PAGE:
DNA barcoding Indonesian Acanthopleurinae (Polyplacophora)

Starger , Craig and Eernisse, Douglas J. and Yusmalinda, Astria and Arlyza, Irma and Mahardika, I Gusti Ngurah and Toha, Abdul Hamid and Ambariyanto, A and Barber, Paul H DNA barcoding Indonesian Acanthopleurinae (Polyplacophora). In: WORLD CONGRESS OF MALACOLOGY, 18th – 24th JULY 2010, PHUKET, THAILAND. (Unpublished)

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The approximately 14 recognized species of Acanthopleurinae worldwide include conspicuous and large tropical shore chitons of the genera Acanthopleura, Liolphura, and Squamopleura. They are well studied for their impressive homing behavior, shell eyes (ocelli), radular biomineralization, and bioerosion activities, but have a relatively shallow fossil record, not recorded from before the Miocene. The accessibility of these chitons on the shores of Indonesia made them an excellent test case for new efforts to DNA barcode biodiversity, training and employing Indonesians with the objective of initiating a more complete assessment of biodiversity throughout the Coral Triangle. The latest monographic treatment including Acanthopleurinae was published in 2006 and reports only three members of this taxon in the vicinity of Indonesia: Acanthopleura spinosa (Bruguière 1792), A. gemmata (De Blainville 1825), and Squamopleura miles (Carpenter in Plsbry 1893). Here we apply current and accepted DNA barcoding methods to assess biodiversity in Acanthopleurinae throughout Indonesia, also employing available published or unpublished relevant sequences. Because Indonesian marine research has been historically underrepresented in the international scientific community until recent years, we hypothesized that we would discover new operational taxonomic units (OTUs), which could represent previously-undescribed species. If the Coral Triangle acts as a center of origin of chiton biodiversity, we hypothesized that the phylogenetic positions of the Indonesian chitons will be more derived than described species. Our combined analysis of mitochondrial COI and 16S rDNA gene portions for over 200 Acanthopleurinae from Indonesia has confirmed this expectation. Our preliminary analyses have identified as many as 11 OTUs, indicating that either cryptic species or strong phylogeographic structure are to be expected in this region of known high endemism. We conclude by making recommendations for future intertidal research in Indonesia and the Coral Triangle.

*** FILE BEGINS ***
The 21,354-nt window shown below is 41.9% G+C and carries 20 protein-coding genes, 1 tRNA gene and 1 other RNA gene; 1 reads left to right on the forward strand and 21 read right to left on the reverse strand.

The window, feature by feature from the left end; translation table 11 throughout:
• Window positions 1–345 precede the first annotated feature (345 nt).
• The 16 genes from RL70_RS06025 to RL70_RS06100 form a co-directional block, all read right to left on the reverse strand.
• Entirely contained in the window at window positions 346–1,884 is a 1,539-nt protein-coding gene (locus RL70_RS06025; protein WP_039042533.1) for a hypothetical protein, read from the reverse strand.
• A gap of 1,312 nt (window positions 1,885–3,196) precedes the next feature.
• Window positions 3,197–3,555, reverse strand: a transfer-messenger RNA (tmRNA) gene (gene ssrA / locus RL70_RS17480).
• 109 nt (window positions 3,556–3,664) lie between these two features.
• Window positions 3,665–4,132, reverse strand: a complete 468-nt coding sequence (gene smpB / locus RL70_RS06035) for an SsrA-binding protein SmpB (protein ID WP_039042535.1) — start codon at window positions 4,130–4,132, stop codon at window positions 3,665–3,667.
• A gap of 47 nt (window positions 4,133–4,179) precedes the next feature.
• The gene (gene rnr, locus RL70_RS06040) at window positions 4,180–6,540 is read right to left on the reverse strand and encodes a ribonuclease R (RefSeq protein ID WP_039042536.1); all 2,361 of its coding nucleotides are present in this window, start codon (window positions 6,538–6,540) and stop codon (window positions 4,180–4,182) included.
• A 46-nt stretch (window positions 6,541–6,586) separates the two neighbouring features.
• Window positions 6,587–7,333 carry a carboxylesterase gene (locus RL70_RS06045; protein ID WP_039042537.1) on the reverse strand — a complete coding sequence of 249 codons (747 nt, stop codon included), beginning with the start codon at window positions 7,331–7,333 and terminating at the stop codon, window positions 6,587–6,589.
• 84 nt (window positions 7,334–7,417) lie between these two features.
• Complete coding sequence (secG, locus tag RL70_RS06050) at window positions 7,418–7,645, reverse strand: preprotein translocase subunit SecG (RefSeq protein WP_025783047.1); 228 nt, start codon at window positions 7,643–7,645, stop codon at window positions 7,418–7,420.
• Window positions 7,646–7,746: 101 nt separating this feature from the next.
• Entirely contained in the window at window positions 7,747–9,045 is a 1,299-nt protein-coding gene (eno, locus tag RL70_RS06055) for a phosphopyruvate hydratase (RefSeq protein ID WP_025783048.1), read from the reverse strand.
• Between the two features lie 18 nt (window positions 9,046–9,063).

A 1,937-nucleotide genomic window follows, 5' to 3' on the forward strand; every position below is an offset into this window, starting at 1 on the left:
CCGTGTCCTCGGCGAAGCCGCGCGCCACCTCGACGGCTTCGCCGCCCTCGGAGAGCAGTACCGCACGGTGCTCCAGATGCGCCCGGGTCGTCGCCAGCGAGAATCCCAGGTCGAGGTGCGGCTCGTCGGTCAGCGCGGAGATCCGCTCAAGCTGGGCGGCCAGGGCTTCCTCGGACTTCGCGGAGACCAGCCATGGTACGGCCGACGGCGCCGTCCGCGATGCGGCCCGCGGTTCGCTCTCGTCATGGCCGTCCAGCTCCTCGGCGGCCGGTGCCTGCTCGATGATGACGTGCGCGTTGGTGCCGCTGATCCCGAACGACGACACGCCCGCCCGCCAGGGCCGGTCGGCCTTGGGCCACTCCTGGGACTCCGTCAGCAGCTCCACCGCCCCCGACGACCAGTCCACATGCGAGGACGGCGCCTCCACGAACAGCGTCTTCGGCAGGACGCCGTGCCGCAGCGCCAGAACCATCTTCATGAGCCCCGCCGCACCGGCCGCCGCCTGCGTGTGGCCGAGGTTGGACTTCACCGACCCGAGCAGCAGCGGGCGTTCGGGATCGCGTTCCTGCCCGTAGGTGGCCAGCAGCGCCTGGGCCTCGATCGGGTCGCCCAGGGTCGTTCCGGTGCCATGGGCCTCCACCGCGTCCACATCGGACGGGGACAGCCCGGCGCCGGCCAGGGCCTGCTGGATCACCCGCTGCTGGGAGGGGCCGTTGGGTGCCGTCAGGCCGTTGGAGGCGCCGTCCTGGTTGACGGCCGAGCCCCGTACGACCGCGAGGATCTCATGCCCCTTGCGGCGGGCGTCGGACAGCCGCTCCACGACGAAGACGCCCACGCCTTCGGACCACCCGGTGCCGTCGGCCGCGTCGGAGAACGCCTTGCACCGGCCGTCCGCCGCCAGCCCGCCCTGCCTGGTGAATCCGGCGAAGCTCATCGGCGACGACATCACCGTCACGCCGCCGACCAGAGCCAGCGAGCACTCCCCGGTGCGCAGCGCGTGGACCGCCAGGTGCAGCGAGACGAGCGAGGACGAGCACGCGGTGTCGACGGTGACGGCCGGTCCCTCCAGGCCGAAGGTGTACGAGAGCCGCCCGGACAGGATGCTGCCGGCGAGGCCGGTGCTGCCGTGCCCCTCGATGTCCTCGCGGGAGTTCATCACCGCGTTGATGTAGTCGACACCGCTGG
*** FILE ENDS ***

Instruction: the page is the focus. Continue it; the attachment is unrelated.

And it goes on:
Item Type:Conference or Workshop Item (Poster)
Subjects:Q Science > Q Science (General)
Divisions:Faculty of Fisheries and Marine Sciences > Department of Marine Science
ID Code:20404
Deposited On:14 Aug 2010 06:02
Last Modified:14 Aug 2010 06:02

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